The Hard Thing about Hard Things

There’s a lot of books written by CEOs that are filled with advice about what to do, but not many talk about what it’s really like mentally and emotionally to be a CEO, especially the profound sense of loneliness that comes with the job. Ben Horowitz’s The Hard Thing About Hard Things was the first business book I read after becoming a CEO that realistically described what it’s like (especially for someone doing it for the first time):

This means that you will face a broad set of things that you don’t know how to do that require skills you don’t have. Nevertheless, everybody will expect you to know how to do them, because, well, you are the CEO.

Much of the book is an extended pep talk for founder CEOs struggling with the demands of a high-growth startup environment, where each day can bring a new existential threat to a still-fragile firm:

If there is one skill that stands out, it’s the ability to focus and make the best move when there are no good moves. It’s the moments where you feel most like hiding or dying that you can make the biggest difference as a CEO. In the rest of this chapter, I offer some lessons on how to make it through the struggle without quitting or throwing up too much.

And having weathered quite a few such existential crises as a CEO himself, Horowitz’s pep talks rise above just rah-rah motivation and read more like a cold splash of water on the face:

There are always a thousand things that can go wrong and sink the ship. If you focus too much on them, you will drive yourself nuts and likely crash your company. Focus on where you are going rather than on what you hope to avoid.

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How Will You Measure Your Life?

If you’re tired of hearing the phrase “disruptive innovation” you can blame Clay Christensen. And while his book that popularized the term (The Innovators Dilemma ) is outstanding, there’s actually another one of his that I like even better. In How Will You Measure Your Life? Christensen (with co-authors James Allworth and Karen Dillon) expands on a lecture he gave on happiness and career satisfaction, prompted in part by several serious health scares.

Some of what the book offers at first feels like vanilla career and life advice:

In order to really find happiness, you need to continue looking for opportunities that you believe are meaningful, in which you will be able to learn new things, to succeed, and be given more and more responsibility to shoulder.

But what comes through as you get further along is wisdom forged in part from having witnessed many ostensibly “successful” people end up deeply unhappy following years in an unfulfilling career, along with the sense of urgency that comes from facing down your own mortality:

If the decisions you make about where you invest your blood, sweat, and tears are not consistent with the person you aspire to be, you’ll never become that person.

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Good Strategy, Bad Strategy

The word “strategy” could use a strategy.

It’s used too broadly, rarely meaning the same thing for two people. It’s frequently stretched and contorted to incorporate myriad plans, priorities, and processes. And even when a CEO really does have a strategy, too often the people charged with carrying it out don’t actually know how to translate it into their day-to-day decisions.

Robert A. Heinlen wrote, “Man is not a rational animal; he is a rationalizing animal,” and that’s what’s seen in much of what passes for “strategy” in many companies: a collection of loosely related projects and initiatives that are already underway (or which executives desperately want to be underway) and which are assembled into a list upon which an amorphous “strategy” title is conferred.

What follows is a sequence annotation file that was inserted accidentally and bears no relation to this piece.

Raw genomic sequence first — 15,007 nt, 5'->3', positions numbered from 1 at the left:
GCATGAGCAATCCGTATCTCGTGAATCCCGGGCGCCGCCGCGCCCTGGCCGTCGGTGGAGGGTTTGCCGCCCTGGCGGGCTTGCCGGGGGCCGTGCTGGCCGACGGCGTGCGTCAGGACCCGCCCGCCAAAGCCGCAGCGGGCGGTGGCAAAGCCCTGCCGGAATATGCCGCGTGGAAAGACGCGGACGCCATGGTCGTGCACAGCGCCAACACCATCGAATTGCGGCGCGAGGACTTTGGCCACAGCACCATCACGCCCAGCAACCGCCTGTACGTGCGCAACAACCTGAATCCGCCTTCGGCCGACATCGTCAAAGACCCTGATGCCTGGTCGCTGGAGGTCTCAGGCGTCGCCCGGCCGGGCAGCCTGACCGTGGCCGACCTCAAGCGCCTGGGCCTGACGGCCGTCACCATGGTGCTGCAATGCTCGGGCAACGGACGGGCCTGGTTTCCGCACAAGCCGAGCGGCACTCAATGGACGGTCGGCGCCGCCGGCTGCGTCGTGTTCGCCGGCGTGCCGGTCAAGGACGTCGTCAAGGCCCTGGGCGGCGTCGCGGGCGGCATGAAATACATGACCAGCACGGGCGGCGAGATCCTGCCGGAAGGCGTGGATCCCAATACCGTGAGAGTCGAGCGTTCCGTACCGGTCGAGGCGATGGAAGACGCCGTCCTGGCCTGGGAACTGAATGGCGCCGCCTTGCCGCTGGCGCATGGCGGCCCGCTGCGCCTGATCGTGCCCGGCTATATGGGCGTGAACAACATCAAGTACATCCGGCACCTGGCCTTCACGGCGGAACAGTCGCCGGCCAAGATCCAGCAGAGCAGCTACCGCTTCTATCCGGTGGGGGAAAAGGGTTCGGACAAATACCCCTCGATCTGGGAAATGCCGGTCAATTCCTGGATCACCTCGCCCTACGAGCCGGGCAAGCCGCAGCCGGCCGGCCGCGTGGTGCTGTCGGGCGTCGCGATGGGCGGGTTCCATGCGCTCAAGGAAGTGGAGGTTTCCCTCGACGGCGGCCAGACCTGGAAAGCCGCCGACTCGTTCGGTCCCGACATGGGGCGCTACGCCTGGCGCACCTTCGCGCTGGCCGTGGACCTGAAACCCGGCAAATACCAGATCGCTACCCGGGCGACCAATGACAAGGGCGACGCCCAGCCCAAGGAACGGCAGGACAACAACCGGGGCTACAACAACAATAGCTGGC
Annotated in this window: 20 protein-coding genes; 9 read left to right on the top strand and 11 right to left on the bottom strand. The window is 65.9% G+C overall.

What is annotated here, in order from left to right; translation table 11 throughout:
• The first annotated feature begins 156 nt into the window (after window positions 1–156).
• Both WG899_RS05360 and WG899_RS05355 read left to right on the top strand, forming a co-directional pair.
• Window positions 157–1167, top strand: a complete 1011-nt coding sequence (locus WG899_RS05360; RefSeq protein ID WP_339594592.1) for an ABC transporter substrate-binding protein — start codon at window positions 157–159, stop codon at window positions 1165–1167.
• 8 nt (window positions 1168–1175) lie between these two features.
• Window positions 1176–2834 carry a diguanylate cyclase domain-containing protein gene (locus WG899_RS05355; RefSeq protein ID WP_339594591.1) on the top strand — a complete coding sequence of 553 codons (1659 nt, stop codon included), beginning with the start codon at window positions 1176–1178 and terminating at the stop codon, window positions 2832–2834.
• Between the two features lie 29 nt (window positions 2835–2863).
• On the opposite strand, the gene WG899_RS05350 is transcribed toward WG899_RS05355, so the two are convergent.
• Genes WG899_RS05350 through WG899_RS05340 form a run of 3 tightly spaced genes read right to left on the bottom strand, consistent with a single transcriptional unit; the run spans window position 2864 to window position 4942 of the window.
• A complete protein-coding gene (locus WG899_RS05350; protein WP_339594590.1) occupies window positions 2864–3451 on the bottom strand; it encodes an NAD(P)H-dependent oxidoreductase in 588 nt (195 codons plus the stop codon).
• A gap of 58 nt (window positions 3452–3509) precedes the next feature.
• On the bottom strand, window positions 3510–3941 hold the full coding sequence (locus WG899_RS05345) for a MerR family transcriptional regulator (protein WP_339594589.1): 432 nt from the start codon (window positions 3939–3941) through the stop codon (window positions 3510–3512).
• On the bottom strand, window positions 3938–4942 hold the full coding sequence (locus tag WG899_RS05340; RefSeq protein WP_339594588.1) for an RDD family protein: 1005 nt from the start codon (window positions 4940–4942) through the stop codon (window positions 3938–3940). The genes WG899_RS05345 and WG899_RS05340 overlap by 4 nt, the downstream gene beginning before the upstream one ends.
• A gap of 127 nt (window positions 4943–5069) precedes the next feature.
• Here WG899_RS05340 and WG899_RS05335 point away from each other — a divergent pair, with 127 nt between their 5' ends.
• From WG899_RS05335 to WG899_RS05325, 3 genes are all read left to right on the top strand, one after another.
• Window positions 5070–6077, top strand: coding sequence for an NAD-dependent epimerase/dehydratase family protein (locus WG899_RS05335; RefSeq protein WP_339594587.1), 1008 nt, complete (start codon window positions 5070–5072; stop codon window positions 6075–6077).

In full disclosure, it took me years to really understand what strategy was, much less how to design one. The one book I wish I’d read much earlier in that journey is Good Strategy, Bad Strategy by Richard Rumelt.

If you’re like me, when reading it you’ll find yourself humbly nodding in guilty recognition of past sins as you read Rumelt’s descriptions of bad strategy:

A long list of “things to do,” often mislabeled as “strategies” or “objectives,” is not a strategy. It is just a list of things to do. Such lists usually grow out of planning meetings in which a wide variety of stakeholders make suggestions as to things they would like to see done.

Rather than focus on a few important items, the group sweeps the whole day’s collection into the “strategic plan.” Then, in recognition that it is a dog’s dinner, the label “long-term” is added so that none of them need be done today.

While it’s easy for most people to start coming with up with ideas about what to do (which is often what people end up calling their strategy), Rumelt succinctly articulates a picture of strategy that includes what too often is missing, which is first and foremost a thorough understanding of the situation, followed by a set of guidelines that are as much (or more) about determining what not to do as they are in determining what to do next:

A good strategy has an essential logical structure that I call the kernel. The kernel of a strategy contains three elements: a diagnosis, a guiding policy, and coherent action.

Learning about how to develop what Rumelt calls the diagnosis was the most fun part of the book for me, and he gives plenty of examples along the way. He also gently scolds the common pattern of labeling the problem as “underperformance”, which leaves an organization without a useful narrative besides “do better”:

When a leader characterizes the challenge as underperformance, it sets the stage for bad strategy. Underperformance is a result. The true challenges are the reasons for the underperformance. Unless leadership offers a theory of why things haven’t worked in the past, or why the challenge is difficult, it is hard to generate good strategy.